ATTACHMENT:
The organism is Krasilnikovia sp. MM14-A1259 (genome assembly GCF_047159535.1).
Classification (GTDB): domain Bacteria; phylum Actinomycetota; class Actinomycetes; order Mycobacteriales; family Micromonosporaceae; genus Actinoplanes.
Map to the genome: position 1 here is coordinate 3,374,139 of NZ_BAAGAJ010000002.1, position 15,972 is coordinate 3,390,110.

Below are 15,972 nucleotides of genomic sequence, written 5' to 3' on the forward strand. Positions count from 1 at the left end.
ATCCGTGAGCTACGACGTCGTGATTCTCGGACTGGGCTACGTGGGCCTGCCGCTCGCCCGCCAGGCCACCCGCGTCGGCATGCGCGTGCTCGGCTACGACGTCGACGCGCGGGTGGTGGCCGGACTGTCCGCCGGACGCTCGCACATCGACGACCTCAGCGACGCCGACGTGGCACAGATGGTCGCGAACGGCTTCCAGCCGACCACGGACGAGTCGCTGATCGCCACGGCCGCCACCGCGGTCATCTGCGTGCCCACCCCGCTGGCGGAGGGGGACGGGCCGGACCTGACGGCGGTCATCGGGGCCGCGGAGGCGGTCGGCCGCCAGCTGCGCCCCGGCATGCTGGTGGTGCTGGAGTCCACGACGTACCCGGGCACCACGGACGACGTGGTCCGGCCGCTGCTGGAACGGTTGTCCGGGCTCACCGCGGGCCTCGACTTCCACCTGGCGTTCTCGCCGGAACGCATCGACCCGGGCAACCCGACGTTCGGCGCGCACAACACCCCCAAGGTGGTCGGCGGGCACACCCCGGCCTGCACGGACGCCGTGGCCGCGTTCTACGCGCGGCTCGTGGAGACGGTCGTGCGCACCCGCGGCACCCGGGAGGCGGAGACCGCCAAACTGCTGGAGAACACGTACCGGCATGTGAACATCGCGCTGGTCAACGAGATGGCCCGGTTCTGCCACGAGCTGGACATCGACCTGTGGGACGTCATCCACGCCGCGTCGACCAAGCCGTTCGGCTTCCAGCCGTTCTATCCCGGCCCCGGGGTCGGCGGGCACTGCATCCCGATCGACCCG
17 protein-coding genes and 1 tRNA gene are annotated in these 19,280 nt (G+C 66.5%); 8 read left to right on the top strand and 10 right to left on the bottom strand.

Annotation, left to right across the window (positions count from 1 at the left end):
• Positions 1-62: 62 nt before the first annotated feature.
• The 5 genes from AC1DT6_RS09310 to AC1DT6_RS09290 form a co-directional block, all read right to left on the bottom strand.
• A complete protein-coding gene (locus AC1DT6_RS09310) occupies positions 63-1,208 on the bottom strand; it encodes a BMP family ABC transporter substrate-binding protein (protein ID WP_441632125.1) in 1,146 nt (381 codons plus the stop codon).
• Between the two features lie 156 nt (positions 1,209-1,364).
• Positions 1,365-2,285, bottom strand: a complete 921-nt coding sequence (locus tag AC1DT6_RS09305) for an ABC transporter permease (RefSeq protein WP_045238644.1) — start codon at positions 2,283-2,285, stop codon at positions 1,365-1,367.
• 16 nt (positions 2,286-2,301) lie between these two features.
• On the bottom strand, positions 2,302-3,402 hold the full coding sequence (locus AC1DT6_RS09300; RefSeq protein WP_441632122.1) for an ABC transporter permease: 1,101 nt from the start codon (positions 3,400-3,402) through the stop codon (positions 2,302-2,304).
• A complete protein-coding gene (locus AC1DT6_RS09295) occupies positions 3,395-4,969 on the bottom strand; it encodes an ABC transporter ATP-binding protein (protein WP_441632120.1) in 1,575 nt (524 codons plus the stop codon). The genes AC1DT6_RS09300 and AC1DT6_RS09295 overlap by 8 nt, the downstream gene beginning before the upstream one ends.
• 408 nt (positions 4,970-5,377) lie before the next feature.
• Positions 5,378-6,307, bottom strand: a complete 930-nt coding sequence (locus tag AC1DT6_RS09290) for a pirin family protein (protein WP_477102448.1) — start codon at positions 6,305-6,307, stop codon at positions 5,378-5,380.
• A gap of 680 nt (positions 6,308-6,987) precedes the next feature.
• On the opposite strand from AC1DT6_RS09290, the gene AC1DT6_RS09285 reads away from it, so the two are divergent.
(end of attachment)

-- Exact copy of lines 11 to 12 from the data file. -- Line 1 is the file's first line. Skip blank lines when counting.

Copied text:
• Between the two features lie 156 nt (positions 1,209-1,364).
• Positions 1,365-2,285, bottom strand: a complete 921-nt coding sequence (locus tag AC1DT6_RS09305) for an ABC transporter permease (RefSeq protein WP_045238644.1) — start codon at positions 2,283-2,285, stop codon at positions 1,365-1,367.